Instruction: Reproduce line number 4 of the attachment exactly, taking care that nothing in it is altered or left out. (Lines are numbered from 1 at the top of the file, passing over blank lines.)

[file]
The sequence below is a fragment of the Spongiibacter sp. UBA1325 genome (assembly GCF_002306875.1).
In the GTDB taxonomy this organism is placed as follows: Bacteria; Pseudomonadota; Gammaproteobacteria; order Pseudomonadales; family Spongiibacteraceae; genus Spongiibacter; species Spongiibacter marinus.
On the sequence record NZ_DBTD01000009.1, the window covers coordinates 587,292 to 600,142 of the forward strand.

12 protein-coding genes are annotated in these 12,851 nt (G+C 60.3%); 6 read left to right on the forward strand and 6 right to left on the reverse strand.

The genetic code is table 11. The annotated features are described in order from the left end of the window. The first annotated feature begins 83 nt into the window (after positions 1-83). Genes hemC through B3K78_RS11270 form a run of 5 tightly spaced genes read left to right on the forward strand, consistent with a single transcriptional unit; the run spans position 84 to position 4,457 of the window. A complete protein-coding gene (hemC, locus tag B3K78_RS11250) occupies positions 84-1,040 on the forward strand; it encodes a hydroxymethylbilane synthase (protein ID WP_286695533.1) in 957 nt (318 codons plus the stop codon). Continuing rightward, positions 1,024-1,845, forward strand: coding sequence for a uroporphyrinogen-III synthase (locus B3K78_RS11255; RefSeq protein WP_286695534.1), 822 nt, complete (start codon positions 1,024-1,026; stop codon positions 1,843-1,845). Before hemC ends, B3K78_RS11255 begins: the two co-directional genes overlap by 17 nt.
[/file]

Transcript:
12 protein-coding genes are annotated in these 12,851 nt (G+C 60.3%); 6 read left to right on the forward strand and 6 right to left on the reverse strand.